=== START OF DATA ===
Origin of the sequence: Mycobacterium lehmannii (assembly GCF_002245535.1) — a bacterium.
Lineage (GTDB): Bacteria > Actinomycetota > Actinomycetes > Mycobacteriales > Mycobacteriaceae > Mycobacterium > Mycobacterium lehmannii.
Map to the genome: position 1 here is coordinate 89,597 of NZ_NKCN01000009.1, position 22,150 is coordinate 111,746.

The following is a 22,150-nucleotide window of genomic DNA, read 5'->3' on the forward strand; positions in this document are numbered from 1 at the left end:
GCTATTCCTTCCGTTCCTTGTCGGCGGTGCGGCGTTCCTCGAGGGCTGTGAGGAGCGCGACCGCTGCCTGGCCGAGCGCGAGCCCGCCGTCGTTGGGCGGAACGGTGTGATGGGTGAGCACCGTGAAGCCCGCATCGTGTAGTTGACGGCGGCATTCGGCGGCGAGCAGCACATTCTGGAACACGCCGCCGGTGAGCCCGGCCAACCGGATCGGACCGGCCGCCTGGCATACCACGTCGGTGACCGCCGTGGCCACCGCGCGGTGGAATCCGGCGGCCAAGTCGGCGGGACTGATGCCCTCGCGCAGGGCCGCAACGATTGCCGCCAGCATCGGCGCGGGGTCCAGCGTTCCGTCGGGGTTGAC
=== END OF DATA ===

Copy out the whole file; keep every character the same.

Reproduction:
Origin of the sequence: Mycobacterium lehmannii (assembly GCF_002245535.1) — a bacterium.
Lineage (GTDB): Bacteria > Actinomycetota > Actinomycetes > Mycobacteriales > Mycobacteriaceae > Mycobacterium > Mycobacterium lehmannii.
Map to the genome: position 1 here is coordinate 89,597 of NZ_NKCN01000009.1, position 22,150 is coordinate 111,746.

The following is a 22,150-nucleotide window of genomic DNA, read 5'->3' on the forward strand; positions in this document are numbered from 1 at the left end:
GCTATTCCTTCCGTTCCTTGTCGGCGGTGCGGCGTTCCTCGAGGGCTGTGAGGAGCGCGACCGCTGCCTGGCCGAGCGCGAGCCCGCCGTCGTTGGGCGGAACGGTGTGATGGGTGAGCACCGTGAAGCCCGCATCGTGTAGTTGACGGCGGCATTCGGCGGCGAGCAGCACATTCTGGAACACGCCGCCGGTGAGCCCGGCCAACCGGATCGGACCGGCCGCCTGGCATACCACGTCGGTGACCGCCGTGGCCACCGCGCGGTGGAATCCGGCGGCCAAGTCGGCGGGACTGATGCCCTCGCGCAGGGCCGCAACGATTGCCGCCAGCATCGGCGCGGGGTCCAGCGTTCCGTCGGGGTTGAC